“Crime? Consider it gone. Congress? Don’t make me laugh. Actually, they do make me laugh. Drain the swamp in DC? Already underway, to make room for Trump Condos. ISIS? Already got them to lay down their arms for the promise of a spot for their leaders on The Apprentice. College tuition too high for most families? Trump Universities will spring up all over, using government grants. Big budget deficit? I will package and sell the debt like the big banks did with the mortgage stuff. Let the Chinese worry about it.

“There, I told you what I will do in broad outlines, but you can watch every morning at 3 am Trump (formerly Eastern) Time for the details. Everything will be done in my first 100 days, after which I will turn everything over to my VP, what’s-his-name, because I will have done everything that needs to be done and I’ve got another fortune to make. Now let’s get this party going. Where are those Russian maids?”

That was my dream. If this turns out to be the real thing, you’ll have to admit I know more than all the generals and federal bureaucrats about the new president.

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What Day Is It?

Pat and I are always asking “What day is it?” We don’t mean “Is it Tuesday or Wednesday?”, because we are retired so those days are meaningless to us. When you are no longer working, Monday is as good as a Friday. Maybe better.

No, we mean “What day is it?” in the sense of the truly special nature of each day, which can only be determined by reference to the holy grail of day naming, the Opportunity Bank Calendar.

For instance, today, Friday the 13th of January, is National Rubber Ducky Day. Fortunately, our little dog, Chica, has a sort-of-rubberish ducky so we can celebrate the day properly. Every day in the year has its own special official designation.

Pat’s birthday is Squirrel Appreciation Day, while our daughters’ birthdays are National Mario Day and National Cranberry Relish Day.

Some Opportunity Bank days are the same as traditional calendars. Thursday Nov. 23 is Thanksgiving Day, and Dec. 25 is Christmas, while September 19 is Talk Like a Pirate Day, and August 25 is National Kiss and Make Up Day.

Many days are devoted to animals:
Jan. 4 National Bird Day
Feb. 1 National Serpent Day
Feb. 2 Groundhog Day (When the Groundhog pops out of the hole, it is looking for serpents, not shadows.)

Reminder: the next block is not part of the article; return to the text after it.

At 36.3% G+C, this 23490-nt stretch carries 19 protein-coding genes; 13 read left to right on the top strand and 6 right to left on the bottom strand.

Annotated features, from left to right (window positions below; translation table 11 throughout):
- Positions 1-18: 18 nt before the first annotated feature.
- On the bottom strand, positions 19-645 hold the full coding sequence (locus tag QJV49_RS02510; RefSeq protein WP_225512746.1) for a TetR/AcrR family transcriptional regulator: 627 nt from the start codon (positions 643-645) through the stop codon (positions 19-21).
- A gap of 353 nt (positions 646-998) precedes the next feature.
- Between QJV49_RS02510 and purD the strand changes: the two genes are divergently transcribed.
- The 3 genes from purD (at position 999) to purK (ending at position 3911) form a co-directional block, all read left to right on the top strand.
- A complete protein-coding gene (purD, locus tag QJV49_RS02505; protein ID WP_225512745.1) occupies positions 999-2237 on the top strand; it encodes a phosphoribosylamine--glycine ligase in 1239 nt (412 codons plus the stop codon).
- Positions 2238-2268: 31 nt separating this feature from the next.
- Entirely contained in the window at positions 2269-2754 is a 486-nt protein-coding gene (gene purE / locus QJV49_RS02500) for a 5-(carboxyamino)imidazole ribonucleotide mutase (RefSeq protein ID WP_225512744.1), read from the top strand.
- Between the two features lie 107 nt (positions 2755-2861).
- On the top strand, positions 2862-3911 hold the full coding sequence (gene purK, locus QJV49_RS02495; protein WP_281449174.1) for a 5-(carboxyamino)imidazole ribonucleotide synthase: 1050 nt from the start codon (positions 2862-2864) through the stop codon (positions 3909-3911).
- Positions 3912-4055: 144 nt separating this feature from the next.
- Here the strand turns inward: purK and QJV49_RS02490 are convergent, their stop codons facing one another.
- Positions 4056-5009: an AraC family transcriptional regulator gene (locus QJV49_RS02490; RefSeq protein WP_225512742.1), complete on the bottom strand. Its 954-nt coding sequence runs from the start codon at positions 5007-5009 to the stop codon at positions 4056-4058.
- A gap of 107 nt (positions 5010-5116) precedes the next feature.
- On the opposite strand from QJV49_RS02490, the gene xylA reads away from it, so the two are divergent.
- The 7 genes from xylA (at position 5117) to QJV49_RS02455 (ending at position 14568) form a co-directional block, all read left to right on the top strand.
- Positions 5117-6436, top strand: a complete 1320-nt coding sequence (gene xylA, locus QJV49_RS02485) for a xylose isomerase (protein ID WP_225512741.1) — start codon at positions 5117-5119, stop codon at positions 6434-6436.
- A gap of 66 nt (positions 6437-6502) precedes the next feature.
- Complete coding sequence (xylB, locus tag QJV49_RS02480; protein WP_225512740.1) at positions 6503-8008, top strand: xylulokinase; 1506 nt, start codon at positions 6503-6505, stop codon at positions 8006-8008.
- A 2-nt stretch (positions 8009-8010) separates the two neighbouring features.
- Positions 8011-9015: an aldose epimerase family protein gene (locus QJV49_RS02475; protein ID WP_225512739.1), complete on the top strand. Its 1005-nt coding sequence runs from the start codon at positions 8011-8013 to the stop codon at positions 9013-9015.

June 9 National Donald Duck Day
July 6 National Fried Chicken Day

Other days are clearly promotions for various products or industries, like National Pickle Day, National Eat a Hoagie Day, National Fried Clam Day, National Beer Lover’s Day, and National Fruitcake Toss Day.

A few days are more than national: World Radio Day, World UFO Day, and World Penguin Day.

I circled March 22 on our calendar: National Goof Off Day, but then realized that day would look about like any other for me.

We try to celebrate appropriately for every day if we can. For instance, on September 1, National Emma M. Nutt Day, (the first female telephone operator), we will call out for pizza. We are especially looking forward to Pretend to Be a Time Traveler Day (Dec. 8) and National Absurdity Day (Nov. 20, which is also my brother Steve’s birthday).

Some of the more skeptical among us might question who gets to name these days? For Pat’s birthday, Squirrel Appreciation Day, was that voted by some Squirrel Appreciation Society? Is there even a Peking Duck Association? Was National Blonde Brownie Day designated by hairdressers or chefs? I didn’t realize mothers had an organization to designate National Eat Your Vegetables Day.

Now that I’m looking at the calendar, there are some serious omissions. Where is the International Aardvark Lovers Day? There is no “Apologize to Your Spouse Even Though You Don’t Know Why Day.” I approve that January 20 is not Inauguration Day, but is Cheese Lovers Day. It would have been better to be National Sack Cloth and Ashes Day.

Even better, there should be several days during the year in which random individuals get to name the day rather than, for example, allowing the computer folks to grab May 25 for Geek Pride Day as they did for this year. Actually, the calendar doesn’t get printed without computers, so they probably get any day they want.

Stay tuned next year for International Do Really Good Things for Rusty Harper Day on May 17, 2018. I’m putting in my bid early.

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Getting Philosophical